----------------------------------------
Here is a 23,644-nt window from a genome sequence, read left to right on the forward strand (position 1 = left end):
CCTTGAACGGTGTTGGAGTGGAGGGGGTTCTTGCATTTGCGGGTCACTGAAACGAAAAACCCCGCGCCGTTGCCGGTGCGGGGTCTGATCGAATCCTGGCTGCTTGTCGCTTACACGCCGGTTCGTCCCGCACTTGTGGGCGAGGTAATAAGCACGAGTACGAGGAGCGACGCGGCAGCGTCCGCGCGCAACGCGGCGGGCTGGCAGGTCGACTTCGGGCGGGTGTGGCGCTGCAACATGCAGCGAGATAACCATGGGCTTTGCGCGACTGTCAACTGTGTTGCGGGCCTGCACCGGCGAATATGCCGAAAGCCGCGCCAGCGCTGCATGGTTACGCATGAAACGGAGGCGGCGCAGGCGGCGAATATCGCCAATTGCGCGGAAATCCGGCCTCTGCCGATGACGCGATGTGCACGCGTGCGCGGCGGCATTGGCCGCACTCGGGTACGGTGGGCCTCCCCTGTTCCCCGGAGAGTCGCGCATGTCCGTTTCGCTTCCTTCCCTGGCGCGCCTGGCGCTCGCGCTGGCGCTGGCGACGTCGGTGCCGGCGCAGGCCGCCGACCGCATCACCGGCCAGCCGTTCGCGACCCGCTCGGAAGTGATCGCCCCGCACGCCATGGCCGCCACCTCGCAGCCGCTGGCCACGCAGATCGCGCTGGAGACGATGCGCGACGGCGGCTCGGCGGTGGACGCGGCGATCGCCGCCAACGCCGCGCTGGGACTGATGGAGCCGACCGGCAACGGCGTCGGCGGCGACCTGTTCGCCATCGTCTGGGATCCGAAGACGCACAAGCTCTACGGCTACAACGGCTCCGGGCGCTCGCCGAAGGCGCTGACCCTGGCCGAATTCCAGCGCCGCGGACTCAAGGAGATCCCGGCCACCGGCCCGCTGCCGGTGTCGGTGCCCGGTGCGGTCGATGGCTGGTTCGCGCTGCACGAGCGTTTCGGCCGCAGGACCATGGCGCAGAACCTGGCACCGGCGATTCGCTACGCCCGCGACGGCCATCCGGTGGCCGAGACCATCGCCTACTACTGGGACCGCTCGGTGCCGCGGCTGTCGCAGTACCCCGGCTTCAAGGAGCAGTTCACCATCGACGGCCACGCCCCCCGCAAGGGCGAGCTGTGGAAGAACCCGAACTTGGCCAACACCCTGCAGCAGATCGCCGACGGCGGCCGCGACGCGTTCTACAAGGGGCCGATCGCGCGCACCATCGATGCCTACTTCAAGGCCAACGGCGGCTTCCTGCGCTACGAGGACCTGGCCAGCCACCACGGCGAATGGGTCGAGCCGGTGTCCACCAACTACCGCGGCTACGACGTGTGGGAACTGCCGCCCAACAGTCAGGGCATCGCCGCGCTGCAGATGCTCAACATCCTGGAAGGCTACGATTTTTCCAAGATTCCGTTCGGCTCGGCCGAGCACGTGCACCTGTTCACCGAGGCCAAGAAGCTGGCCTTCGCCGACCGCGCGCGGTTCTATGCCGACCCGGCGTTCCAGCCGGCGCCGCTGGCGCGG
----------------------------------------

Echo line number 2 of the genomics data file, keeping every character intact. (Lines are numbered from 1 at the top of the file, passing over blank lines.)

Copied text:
CCTTGAACGGTGTTGGAGTGGAGGGGGTTCTTGCATTTGCGGGTCACTGAAACGAAAAACCCCGCGCCGTTGCCGGTGCGGGGTCTGATCGAATCCTGGCTGCTTGTCGCTTACACGCCGGTTCGTCCCGCACTTGTGGGCGAGGTAATAAGCACGAGTACGAGGAGCGACGCGGCAGCGTCCGCGCGCAACGCGGCGGGCTGGCAGGTCGACTTCGGGCGGGTGTGGCGCTGCAACATGCAGCGAGATAACCATGGGCTTTGCGCGACTGTCAACTGTGTTGCGGGCCTGCACCGGCGAATATGCCGAAAGCCGCGCCAGCGCTGCATGGTTACGCATGAAACGGAGGCGGCGCAGGCGGCGAATATCGCCAATTGCGCGGAAATCCGGCCTCTGCCGATGACGCGATGTGCACGCGTGCGCGGCGGCATTGGCCGCACTCGGGTACGGTGGGCCTCCCCTGTTCCCCGGAGAGTCGCGCATGTCCGTTTCGCTTCCTTCCCTGGCGCGCCTGGCGCTCGCGCTGGCGCTGGCGACGTCGGTGCCGGCGCAGGCCGCCGACCGCATCACCGGCCAGCCGTTCGCGACCCGCTCGGAAGTGATCGCCCCGCACGCCATGGCCGCCACCTCGCAGCCGCTGGCCACGCAGATCGCGCTGGAGACGATGCGCGACGGCGGCTCGGCGGTGGACGCGGCGATCGCCGCCAACGCCGCGCTGGGACTGATGGAGCCGACCGGCAACGGCGTCGGCGGCGACCTGTTCGCCATCGTCTGGGATCCGAAGACGCACAAGCTCTACGGCTACAACGGCTCCGGGCGCTCGCCGAAGGCGCTGACCCTGGCCGAATTCCAGCGCCGCGGACTCAAGGAGATCCCGGCCACCGGCCCGCTGCCGGTGTCGGTGCCCGGTGCGGTCGATGGCTGGTTCGCGCTGCACGAGCGTTTCGGCCGCAGGACCATGGCGCAGAACCTGGCACCGGCGATTCGCTACGCCCGCGACGGCCATCCGGTGGCCGAGACCATCGCCTACTACTGGGACCGCTCGGTGCCGCGGCTGTCGCAGTACCCCGGCTTCAAGGAGCAGTTCACCATCGACGGCCACGCCCCCCGCAAGGGCGAGCTGTGGAAGAACCCGAACTTGGCCAACACCCTGCAGCAGATCGCCGACGGCGGCCGCGACGCGTTCTACAAGGGGCCGATCGCGCGCACCATCGATGCCTACTTCAAGGCCAACGGCGGCTTCCTGCGCTACGAGGACCTGGCCAGCCACCACGGCGAATGGGTCGAGCCGGTGTCCACCAACTACCGCGGCTACGACGTGTGGGAACTGCCGCCCAACAGTCAGGGCATCGCCGCGCTGCAGATGCTCAACATCCTGGAAGGCTACGATTTTTCCAAGATTCCGTTCGGCTCGGCCGAGCACGTGCACCTGTTCACCGAGGCCAAGAAGCTGGCCTTCGCCGACCGCGCGCGGTTCTATGCCGACCCGGCGTTCCAGCCGGCGCCGCTGGCGCGG